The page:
Notre Dame will have a quarterback that has either barely played or is an talented but injured recruit, a new running back, only a tight end recovering from a knee injury as a proven receiving threat, and a young and shaky offensive line. Yes, I recognize there are some big-time recruits here, but they have yet to prove anything on the field. When you couple that with a shaky defense that wasn’t that good last year every Notre Dame hater is licking their chops for this season. Still, they are ranked as high as 21st in some publications


CFN has Notre Dame playing six of the top 50 games of the coming season, and has them losing all six in the first eight games. If this holds true to form then the seventh game not on that list, their September 29th visit to West Lafayette may knock them out of contention for any bowl game.

Last Season for the Fighting Irish:

One quality win (Penn State), four other wins over bowl teams (Georgia Tech, Purdue, Navy, and UCLA) and Notre Dame was awarded with a BCS bowl, simply because of who they were. 2005 was no different, but at least there were wins over ranked teams in Pittsburgh, Michigan, and Purdue (yes, we were technically ranked at the time).

The last two years have been a case of an experienced team taking advantage of a schedule that featured several underperforming teams like Georgia Tech, Pittsburgh, Purdue, and Michigan State. This year the situation is the opposite, as all areas have more talent, but not much experience except in the secondary. Still, at least they beat a few bowl teams last year. I know we only beat one, and our other seven wins were against as weak if not weaker competition.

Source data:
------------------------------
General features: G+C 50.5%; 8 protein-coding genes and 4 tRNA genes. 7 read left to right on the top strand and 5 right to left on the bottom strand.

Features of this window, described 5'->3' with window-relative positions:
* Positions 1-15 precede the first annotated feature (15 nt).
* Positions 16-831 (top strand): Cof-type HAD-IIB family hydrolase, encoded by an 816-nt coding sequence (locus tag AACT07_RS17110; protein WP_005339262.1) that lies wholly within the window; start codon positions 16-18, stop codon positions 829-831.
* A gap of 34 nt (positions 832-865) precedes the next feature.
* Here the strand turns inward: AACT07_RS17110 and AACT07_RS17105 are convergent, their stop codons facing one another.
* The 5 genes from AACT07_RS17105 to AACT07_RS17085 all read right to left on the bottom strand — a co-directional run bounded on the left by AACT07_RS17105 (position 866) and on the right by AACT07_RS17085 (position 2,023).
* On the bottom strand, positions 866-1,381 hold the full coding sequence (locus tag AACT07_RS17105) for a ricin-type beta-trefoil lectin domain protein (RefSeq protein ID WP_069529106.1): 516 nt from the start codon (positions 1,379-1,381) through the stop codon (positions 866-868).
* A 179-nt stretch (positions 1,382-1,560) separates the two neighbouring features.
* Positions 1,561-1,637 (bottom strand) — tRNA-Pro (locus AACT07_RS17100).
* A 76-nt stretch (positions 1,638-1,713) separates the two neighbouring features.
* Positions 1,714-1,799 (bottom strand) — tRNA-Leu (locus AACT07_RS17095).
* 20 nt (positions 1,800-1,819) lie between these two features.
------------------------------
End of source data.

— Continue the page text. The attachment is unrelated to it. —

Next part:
Against three opponents last year, UCLA, Georgia Tech, and Michigan State, the Irish won more because the other team screwed up than because of anything they did. They were a 7-5 team with a 10-2 record because the Yellow Jackets forgot about Calvin Johnson, the Spartans gagged, and UCLA couldn’t tackle after playing well for 59 minutes. Even in our game an inability to score in the red zone gave way to a 14 point loss. Last year was two bad defenses going against each other, we simply couldn’t capitalize in the red zone and they could. I will give credit to Quinn for performing well behind a weak offensive line though. The Notre Dame O-line gave up 31 sacks (nearly 3 a game) and Quinn still put up impressive numbers.

Notre Dame Offense:

I hope everyone brought a program because you’re going to need it with this group. The leading experienced quarterback, Evan Sharpley, has completed one pass for seven yards. The top returning rusher, James Aldridge, only ran for 142 yards in mop-up duty last year. John Carlson at tight end is the only proven returning weapon, having caught 47 passes for 634 yards and 4 TD’s before his injury. David Grimes is next with 23 catches for 336 yards and two scores, but that is about it.


Gone is Brady Quinn, who put up great numbers behind a bad line. Gone also are Jeff Samardzija, Rheema McKnight, and Darius Walker, who were really the ones that made the offense go. Quinn was a master at spreading the ball around to them and letting them make plays.